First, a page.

The discussion over the last two weeks centered on the challenges of growing a worker cooperative movement in Anglo-Saxon dominated cultures. I split a bit further by focusing on the specific problems in the United States that further hinder the worker cooperative movment. At the same time, I have started reading Employment Relations in the United States: Law, Policy and Practice by Raymond Hogler. He offers a unique take on American Exceptionalism, a term coined in some sense by Alex de Toqueville in his still relevant work Democracy in America.
Too often, the concept of American Exceptionalism implies an attitude of superiority of the United States in comparison to the other 195 nations on the earth. That isn’t always the sense, but the rise of Reaganism and its attendant neoconservatism (as opposed to neoliberalism which seems more focused on economics than politics) proclaiming the US a “City upon a hill” as the beacon of all good things and leader of the world (free or otherwise). However, there is something different about the United States. Perhaps it is the combination of fifty unique states, the legacy of the Civil War in which the rights of those states to govern themselves remains in dispute or maybe it is the disposition of a country made up entirely of immigrants displacing indigenous populations (themselves often migrating with the seasons).
The concept of the “working class” has never fully taken hold in the United States as it has in other countries. While disputed, John Steinbeck, the great working class author, reportedly dispaired that “Socialism never took root in America because the poor never saw themselves as the proletariat as much as embarrased millionaires.” Hogler uses the term American Exceptionalism to discuss the unique nature of the US labor system. This sytem, he argues, does not define people (workers)as a group united by class sentiment and common goals. It is a group that identifies as “American”. Hogler refers to Selig Perlman’s work of the early 1920’s that saw an American workers with the opporutnities that workers in other countries didn’t have. With the exception of women, non-slave workers had the right to vote in the United States and did not have to fight for suffrage. In addition, the abudnance of land that continued to expand throughout the 19th and into the 20th century meant opportunity for workers to stake out a claim on their own. This was simply not allowable in Europe and even England. Horace Greely’s exhortation, “Go West, Young Man!” was the mandate for young workers that if they didn’t like their job, they could move and create a new life becoming their own boss. The workers never coalesced into a finite social group because they always had other options.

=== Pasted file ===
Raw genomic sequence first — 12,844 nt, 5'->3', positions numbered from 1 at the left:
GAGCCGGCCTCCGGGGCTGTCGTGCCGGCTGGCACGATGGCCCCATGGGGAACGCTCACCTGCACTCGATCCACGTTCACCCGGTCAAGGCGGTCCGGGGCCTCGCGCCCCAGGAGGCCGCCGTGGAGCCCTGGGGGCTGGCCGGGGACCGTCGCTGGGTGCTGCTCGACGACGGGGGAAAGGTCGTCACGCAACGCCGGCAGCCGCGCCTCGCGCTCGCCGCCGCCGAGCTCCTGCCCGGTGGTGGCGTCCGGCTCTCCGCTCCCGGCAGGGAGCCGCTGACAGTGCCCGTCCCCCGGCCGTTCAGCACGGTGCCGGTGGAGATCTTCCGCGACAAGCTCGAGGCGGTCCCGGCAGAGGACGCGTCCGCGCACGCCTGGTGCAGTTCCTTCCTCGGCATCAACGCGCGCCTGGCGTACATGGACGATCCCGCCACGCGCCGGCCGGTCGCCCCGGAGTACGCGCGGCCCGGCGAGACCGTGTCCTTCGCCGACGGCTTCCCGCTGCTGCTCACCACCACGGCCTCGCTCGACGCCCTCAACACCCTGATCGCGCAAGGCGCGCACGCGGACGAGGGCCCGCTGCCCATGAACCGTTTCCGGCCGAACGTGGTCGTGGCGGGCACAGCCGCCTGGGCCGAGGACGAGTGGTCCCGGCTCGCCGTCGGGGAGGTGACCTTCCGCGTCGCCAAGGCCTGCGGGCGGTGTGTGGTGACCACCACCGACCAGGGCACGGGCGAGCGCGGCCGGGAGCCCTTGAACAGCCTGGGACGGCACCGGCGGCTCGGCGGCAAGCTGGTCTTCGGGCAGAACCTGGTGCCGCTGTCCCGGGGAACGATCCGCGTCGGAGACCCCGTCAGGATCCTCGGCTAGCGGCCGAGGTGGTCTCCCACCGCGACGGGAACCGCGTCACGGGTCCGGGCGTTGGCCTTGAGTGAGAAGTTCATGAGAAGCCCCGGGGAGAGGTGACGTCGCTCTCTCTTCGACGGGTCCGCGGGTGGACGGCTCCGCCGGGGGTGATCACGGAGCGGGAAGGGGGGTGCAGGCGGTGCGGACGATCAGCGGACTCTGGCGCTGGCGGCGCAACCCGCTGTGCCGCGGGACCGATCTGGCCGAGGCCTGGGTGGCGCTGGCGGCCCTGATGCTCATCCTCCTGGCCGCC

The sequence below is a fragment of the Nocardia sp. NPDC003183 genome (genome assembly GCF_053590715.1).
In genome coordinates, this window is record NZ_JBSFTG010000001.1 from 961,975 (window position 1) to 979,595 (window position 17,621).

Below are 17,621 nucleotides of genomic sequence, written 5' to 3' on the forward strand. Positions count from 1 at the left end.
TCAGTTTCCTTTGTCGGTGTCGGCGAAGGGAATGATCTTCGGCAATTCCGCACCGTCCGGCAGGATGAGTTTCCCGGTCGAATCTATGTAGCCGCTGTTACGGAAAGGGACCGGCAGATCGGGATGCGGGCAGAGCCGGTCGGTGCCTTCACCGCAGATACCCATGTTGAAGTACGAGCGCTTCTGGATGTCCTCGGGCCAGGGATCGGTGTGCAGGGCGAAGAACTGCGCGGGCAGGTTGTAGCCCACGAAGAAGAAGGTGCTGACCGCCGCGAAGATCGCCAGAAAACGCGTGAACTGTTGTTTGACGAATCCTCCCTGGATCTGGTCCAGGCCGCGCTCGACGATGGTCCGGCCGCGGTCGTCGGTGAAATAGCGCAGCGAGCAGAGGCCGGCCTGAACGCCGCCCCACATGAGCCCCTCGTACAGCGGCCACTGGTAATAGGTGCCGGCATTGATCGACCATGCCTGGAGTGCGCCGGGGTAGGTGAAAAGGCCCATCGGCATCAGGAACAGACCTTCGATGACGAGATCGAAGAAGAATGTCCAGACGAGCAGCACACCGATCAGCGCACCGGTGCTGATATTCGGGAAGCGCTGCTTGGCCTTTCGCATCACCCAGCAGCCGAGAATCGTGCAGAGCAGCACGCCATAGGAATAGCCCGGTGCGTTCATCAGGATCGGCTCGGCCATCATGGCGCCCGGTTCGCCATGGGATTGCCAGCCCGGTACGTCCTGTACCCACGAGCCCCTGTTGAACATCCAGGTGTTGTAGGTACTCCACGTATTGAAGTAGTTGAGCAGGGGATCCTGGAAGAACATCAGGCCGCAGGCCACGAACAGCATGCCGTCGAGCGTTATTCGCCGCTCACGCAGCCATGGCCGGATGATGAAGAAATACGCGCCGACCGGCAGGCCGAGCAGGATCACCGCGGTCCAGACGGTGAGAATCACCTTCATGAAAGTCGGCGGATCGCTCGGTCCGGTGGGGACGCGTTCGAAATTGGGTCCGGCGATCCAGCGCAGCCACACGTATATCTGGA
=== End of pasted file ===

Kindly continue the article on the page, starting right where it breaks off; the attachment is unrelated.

This American Dream persists today. By the 1940’s the ideal of the American Dream and American Exceptionalism went hand-in-hand. Many of us, in today’s state of perpetual war, jobless economic recoveries, and shock doctrine capitalism may feel that the American Dream has become part of our past or a propaganda that never really existed. However, it has, over the years amassed a lot of power. It is the power of that dream that worker cooperatives can and should harness to further our movement in this country.
The Knights of Labor, for all of their faults, believed in the idea of workers managing themselves. They saw collective ownership as a form of the American Dream and won that would be attainable to workers. It would allow them better wages and give them the control over their lives that, as Americans, was their birthright.
One of the problems facing the worker coop movement is the same as that facing the labor union movement. Workers in the United States lack a class consciousness. There is a belief that through hard work and luck, we can all escape having to work for someone, hang our own shingle and maybe even have people work for us. The lack of this class consciouness fuels an already dangerous sense of individualism that ignores the benefits of being part of a society or a community. However, worker cooperation can tap this energy. We can create a concept of achieivng that dream through collective ownership and decision making through the values of mutual self-help, solidarity and democracy. In doing this, we need to speak in the language of the American Dream, recognizing that in some way worker ownership is part of that dream.